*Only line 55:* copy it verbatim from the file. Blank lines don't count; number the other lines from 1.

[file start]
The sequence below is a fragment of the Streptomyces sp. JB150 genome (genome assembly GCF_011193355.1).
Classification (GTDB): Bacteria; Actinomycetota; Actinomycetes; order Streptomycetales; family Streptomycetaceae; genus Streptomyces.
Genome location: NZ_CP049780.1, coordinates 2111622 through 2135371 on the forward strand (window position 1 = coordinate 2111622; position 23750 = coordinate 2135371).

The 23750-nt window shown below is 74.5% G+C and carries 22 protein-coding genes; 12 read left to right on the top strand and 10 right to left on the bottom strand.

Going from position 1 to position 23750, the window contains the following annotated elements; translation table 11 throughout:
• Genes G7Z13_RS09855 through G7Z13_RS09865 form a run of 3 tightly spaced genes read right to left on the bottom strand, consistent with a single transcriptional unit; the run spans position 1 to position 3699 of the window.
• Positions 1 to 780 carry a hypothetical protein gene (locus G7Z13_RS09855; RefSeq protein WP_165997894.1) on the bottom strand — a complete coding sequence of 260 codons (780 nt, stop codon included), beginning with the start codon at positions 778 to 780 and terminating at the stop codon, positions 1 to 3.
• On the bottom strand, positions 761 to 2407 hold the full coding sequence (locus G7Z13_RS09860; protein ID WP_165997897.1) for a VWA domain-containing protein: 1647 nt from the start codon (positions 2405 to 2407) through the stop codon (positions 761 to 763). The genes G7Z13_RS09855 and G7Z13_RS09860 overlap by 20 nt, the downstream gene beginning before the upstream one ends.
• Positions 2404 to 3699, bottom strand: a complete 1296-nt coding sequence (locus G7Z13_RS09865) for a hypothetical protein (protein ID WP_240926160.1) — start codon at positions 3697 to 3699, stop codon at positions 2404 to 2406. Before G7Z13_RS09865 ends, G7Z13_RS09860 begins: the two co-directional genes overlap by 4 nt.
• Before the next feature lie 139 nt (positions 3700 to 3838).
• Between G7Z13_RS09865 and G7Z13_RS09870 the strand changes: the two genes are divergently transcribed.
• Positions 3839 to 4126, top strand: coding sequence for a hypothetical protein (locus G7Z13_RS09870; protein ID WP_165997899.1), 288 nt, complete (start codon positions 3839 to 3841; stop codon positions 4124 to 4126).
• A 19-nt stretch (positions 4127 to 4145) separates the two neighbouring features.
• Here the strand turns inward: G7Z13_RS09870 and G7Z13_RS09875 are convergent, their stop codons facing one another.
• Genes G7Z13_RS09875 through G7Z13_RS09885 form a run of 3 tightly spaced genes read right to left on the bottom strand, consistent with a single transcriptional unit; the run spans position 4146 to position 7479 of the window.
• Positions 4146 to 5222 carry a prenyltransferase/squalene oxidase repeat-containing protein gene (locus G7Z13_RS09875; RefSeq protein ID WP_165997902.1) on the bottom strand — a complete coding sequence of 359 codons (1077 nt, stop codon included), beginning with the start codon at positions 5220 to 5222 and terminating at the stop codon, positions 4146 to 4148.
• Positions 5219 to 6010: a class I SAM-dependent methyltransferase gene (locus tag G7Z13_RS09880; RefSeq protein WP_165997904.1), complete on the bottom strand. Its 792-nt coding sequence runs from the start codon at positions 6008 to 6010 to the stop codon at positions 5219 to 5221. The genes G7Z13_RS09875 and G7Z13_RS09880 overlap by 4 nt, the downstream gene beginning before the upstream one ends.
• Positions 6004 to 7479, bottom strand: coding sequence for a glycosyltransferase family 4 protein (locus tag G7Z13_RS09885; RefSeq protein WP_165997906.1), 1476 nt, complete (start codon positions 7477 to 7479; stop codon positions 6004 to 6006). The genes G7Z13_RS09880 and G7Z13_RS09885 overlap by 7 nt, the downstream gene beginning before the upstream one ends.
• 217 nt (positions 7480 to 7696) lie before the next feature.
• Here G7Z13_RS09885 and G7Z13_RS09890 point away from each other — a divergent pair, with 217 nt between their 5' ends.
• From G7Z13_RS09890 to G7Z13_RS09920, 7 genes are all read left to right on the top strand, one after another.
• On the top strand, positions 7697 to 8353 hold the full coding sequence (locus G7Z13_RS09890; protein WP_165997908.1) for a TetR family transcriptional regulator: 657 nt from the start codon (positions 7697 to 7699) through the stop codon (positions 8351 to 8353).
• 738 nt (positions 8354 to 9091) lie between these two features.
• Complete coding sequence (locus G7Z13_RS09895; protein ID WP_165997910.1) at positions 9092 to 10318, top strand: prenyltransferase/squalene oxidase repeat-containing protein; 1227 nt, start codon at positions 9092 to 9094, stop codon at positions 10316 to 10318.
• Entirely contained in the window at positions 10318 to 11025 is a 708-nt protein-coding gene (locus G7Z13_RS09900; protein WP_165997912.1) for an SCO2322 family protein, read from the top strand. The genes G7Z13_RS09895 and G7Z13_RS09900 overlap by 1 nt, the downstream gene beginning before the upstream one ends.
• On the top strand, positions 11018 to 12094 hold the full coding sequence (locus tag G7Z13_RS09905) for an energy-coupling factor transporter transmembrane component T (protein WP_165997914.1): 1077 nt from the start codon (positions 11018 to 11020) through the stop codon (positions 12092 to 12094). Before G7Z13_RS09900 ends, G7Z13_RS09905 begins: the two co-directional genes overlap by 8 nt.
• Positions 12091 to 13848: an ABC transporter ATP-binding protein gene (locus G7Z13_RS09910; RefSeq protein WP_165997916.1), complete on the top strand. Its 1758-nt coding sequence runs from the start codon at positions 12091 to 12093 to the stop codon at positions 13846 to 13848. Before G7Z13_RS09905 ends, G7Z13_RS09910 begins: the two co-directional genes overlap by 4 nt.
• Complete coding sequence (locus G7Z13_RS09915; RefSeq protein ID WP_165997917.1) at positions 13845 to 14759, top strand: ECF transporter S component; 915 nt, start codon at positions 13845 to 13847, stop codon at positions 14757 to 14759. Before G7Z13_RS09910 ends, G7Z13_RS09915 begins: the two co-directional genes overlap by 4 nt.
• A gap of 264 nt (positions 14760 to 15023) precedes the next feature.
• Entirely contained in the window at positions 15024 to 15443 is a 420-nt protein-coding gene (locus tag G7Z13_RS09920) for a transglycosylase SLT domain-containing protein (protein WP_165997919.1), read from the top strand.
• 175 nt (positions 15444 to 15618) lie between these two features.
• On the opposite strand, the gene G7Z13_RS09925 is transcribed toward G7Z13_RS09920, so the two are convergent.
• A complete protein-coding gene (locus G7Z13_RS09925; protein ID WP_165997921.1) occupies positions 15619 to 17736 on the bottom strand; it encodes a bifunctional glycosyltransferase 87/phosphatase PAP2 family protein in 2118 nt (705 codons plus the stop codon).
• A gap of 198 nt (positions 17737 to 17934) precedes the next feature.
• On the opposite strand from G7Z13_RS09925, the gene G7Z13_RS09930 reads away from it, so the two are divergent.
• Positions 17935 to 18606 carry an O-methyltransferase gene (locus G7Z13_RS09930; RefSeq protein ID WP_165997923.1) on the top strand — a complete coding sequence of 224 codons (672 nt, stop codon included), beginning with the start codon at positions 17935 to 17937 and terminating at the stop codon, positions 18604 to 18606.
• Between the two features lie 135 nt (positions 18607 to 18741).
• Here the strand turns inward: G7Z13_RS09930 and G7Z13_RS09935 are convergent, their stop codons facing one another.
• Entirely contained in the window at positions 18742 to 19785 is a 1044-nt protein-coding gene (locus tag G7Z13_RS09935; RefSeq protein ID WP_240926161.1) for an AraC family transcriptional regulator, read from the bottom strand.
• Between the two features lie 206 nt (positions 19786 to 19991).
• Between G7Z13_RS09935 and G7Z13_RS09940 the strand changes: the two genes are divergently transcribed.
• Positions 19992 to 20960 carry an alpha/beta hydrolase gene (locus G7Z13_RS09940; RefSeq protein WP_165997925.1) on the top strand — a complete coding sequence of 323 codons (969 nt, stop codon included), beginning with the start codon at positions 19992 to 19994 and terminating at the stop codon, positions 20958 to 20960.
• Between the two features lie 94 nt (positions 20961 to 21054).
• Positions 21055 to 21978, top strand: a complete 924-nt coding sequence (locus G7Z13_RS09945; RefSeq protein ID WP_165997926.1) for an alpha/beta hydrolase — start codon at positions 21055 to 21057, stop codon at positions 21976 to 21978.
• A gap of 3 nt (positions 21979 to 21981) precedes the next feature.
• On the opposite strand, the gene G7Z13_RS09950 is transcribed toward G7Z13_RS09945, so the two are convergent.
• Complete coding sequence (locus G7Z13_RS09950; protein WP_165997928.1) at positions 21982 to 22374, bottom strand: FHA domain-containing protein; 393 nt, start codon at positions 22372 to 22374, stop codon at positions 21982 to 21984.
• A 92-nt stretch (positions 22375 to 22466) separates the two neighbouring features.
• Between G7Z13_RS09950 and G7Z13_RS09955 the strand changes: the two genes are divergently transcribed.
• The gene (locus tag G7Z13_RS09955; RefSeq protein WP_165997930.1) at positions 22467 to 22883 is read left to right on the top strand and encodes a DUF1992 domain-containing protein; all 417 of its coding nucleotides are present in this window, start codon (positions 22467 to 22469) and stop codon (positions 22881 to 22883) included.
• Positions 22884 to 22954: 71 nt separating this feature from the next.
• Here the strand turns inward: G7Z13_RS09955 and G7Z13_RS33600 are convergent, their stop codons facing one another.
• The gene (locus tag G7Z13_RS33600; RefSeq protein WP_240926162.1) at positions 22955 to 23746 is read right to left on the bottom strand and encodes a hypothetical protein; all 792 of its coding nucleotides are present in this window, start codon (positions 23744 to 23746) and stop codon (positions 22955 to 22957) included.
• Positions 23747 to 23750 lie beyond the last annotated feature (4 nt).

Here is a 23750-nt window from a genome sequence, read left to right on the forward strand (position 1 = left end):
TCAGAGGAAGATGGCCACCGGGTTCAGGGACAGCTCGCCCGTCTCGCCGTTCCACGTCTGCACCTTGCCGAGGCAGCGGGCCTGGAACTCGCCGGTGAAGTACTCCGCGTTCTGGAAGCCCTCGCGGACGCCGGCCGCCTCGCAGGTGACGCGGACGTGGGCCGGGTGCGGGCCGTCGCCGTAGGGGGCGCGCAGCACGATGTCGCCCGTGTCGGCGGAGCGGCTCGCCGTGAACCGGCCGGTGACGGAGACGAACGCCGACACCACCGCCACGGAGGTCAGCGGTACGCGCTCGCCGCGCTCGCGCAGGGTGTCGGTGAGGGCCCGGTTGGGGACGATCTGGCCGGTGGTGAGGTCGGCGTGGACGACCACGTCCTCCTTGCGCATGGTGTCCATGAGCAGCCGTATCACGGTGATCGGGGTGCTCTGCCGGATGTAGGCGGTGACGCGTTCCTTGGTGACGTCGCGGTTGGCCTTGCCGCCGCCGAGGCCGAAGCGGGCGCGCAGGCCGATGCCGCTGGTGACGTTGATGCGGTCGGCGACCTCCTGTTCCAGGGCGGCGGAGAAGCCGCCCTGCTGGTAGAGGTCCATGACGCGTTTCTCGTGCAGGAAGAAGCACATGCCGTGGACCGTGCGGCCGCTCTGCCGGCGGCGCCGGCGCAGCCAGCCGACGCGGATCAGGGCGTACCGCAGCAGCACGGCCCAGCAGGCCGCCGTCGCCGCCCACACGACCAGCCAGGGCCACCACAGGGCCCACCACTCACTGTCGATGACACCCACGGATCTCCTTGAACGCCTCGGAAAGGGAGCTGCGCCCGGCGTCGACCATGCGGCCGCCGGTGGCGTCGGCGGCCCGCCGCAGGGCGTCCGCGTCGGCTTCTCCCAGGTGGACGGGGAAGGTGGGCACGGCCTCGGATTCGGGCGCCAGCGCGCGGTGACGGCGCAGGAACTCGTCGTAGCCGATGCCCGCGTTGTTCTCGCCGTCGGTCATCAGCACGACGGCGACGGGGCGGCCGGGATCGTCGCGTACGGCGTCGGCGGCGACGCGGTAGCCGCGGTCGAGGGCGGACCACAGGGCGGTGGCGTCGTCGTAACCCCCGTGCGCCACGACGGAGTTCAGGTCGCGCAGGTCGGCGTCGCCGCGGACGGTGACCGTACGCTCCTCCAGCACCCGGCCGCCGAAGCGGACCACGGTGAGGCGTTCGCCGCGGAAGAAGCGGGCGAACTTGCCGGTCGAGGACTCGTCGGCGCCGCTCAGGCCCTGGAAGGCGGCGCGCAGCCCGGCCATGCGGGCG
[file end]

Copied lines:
Here is a 23750-nt window from a genome sequence, read left to right on the forward strand (position 1 = left end):